Hundreds of nurses from three corporate hospitals boycotted work on Saturday, as a result of which hospitals deployed their nursing students and tutors to attend to the patients. While the nurses of Madras Medical Mission, Mogappair, continued their strike on Saturday, those in Fortis Malar Hospital, Adyar, and Apollo Hospitals, Greams Road, also struck work.

According to Jinu Varghese, secretary of All India Private Nurses' Association, around 60 nurses in Malar Hospital had been issued suspension orders and male nurses had been asked to vacate the hostel in Thiruvanmiyur. In both hospitals, the nurses plan to continue their strike, Mr. Varghese said. A representative of the 800 nurses on strike at Apollo Hospitals said that they would continue their strike on Sunday and stick to their demand for a monthly salary of Rs.15,000.

In a press release, Brig. Joe Curian, Chief Executive Officer, Madras Medical Mission, said that at the end of an eight-hour discussion with the representatives of the striking nurses and the Additional Commissioner of Labour C. Somburajan on Friday, the management had agreed to discuss the nurses' demand of Rs.15,000 as salary and that a decision would be announced on March 19. It would return nurses' certificates after verification; provide double payment for overtime instead of extra weekly offs and issue experience certificate after one year of service.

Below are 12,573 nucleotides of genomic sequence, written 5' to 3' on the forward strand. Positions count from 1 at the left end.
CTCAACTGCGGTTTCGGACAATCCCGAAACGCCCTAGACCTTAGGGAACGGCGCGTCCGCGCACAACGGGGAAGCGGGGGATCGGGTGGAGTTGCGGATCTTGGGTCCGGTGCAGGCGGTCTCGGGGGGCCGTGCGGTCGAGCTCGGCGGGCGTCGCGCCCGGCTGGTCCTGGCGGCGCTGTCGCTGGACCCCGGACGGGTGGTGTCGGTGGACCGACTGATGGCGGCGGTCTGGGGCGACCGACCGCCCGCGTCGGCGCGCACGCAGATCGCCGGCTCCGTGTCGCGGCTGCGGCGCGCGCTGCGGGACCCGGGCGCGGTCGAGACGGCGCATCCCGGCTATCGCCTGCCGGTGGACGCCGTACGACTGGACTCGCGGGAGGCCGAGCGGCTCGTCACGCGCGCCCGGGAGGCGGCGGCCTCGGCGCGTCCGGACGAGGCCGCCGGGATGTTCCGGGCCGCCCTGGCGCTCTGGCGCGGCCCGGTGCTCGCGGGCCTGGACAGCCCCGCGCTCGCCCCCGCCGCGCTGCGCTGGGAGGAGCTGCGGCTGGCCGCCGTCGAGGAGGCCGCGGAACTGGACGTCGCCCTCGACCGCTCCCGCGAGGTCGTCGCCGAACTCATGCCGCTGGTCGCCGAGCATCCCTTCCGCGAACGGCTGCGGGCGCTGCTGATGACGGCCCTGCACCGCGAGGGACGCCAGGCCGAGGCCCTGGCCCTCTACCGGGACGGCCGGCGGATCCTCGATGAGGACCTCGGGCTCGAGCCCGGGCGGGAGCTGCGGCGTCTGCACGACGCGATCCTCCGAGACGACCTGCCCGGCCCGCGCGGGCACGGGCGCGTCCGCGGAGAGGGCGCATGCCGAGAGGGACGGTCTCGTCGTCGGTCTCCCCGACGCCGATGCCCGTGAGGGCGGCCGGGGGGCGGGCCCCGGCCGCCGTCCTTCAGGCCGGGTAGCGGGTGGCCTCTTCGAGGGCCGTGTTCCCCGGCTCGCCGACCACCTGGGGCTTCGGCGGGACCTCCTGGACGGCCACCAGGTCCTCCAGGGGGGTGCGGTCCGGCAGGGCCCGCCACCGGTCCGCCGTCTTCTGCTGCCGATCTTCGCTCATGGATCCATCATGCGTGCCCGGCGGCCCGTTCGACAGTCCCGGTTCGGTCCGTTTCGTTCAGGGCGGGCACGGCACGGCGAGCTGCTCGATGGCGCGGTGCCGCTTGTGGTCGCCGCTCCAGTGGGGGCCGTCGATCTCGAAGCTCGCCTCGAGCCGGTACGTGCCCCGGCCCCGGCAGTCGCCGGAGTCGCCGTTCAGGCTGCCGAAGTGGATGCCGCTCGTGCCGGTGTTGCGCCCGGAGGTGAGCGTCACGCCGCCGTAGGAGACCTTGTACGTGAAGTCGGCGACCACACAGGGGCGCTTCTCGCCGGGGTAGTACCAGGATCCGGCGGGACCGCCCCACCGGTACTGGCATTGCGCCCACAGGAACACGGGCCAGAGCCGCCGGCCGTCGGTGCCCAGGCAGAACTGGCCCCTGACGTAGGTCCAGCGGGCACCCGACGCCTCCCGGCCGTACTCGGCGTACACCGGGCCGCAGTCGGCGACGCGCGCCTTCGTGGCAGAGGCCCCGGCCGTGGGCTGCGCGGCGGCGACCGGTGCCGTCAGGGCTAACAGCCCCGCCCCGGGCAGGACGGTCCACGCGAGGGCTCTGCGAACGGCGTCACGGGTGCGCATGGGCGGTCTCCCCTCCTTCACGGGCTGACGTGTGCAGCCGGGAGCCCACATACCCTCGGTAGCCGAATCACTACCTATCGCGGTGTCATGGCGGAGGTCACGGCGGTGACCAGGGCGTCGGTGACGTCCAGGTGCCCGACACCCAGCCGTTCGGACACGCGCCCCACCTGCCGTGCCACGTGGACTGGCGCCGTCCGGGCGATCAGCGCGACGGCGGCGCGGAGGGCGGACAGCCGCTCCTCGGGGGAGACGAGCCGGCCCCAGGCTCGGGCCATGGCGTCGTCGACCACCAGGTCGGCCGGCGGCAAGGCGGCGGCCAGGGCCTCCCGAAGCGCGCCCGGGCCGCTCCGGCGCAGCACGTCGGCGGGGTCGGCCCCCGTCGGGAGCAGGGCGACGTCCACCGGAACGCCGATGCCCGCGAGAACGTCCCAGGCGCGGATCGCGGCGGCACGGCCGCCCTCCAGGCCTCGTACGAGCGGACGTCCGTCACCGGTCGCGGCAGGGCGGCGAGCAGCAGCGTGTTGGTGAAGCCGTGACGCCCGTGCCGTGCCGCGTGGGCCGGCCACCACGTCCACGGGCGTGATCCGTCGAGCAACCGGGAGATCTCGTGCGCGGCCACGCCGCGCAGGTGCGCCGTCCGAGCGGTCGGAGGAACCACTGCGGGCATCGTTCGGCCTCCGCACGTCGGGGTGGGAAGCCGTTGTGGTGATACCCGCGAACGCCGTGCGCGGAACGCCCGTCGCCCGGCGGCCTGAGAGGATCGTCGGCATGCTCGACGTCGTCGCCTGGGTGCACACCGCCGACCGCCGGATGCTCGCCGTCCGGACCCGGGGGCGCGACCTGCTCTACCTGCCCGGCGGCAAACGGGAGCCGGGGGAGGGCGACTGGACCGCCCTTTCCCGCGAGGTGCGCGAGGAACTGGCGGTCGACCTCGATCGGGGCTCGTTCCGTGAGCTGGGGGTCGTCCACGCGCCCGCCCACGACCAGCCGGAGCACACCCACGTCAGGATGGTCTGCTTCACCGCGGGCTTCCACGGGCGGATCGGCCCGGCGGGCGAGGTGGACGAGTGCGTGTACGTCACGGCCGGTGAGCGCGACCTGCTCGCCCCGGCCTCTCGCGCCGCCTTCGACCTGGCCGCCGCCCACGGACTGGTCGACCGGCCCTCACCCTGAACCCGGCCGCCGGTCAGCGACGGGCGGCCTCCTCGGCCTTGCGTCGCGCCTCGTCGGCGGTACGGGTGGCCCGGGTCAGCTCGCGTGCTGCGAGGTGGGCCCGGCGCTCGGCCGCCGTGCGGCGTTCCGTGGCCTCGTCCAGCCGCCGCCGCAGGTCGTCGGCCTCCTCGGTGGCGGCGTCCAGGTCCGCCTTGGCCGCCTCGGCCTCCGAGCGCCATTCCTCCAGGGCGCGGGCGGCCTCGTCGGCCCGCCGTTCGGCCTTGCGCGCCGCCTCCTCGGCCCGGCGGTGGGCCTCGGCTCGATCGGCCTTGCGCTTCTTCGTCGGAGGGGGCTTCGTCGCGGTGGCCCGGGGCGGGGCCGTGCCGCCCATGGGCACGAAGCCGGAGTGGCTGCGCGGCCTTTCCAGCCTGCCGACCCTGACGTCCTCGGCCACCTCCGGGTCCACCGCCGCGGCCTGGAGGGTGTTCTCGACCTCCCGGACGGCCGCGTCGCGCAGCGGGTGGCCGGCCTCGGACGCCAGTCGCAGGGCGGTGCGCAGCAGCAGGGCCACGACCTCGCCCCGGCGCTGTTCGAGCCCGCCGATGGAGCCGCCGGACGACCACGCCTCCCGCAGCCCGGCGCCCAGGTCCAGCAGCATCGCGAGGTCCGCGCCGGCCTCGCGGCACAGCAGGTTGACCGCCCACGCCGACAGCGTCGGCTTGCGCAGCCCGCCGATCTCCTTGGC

The management would not insist on executing bonds and has sought a notice of 14 days from nurses for going on strike. It has also stated that participants of the strike would not be penalised but salary would not be paid to those participating. According to Mr. Curian, the nurses were continuing their strike despite agreeing to rejoin duty on Saturday. Global Hospitals, MIOT Hospitals and Billroth Hospitals issued a joint statement along with the three affected hospitals stating that indirect benefits such as accommodation, transportation and meals provided to the nurses formed part of the overall remuneration package. “Beyond these costs incurred by the hospital organisation, as mentioned, an enormous amount is spent on training the nurses and skill building for which the nurses are not charged,” the statement said.

Salaries for nurses are commensurate with their qualification, said A.K. Ravi Kumar, secretary, Tamil Nadu Private Nursing Homes Board. According to him, the demand for paramedical staff is high across the world, and hence the high attrition. Corporate hospitals are only slightly better off as they can fall back on nursing students until they finish their education.

“Since qualified nurses move for better salary, most of the small and medium hospitals contend with poorly trained nurses. To prevent this, we have proposed that the smaller institutions which send their students to us for six months training should register with the Board,” he said.

Keywords: nurses strike


R. SujathaJune 28, 2012

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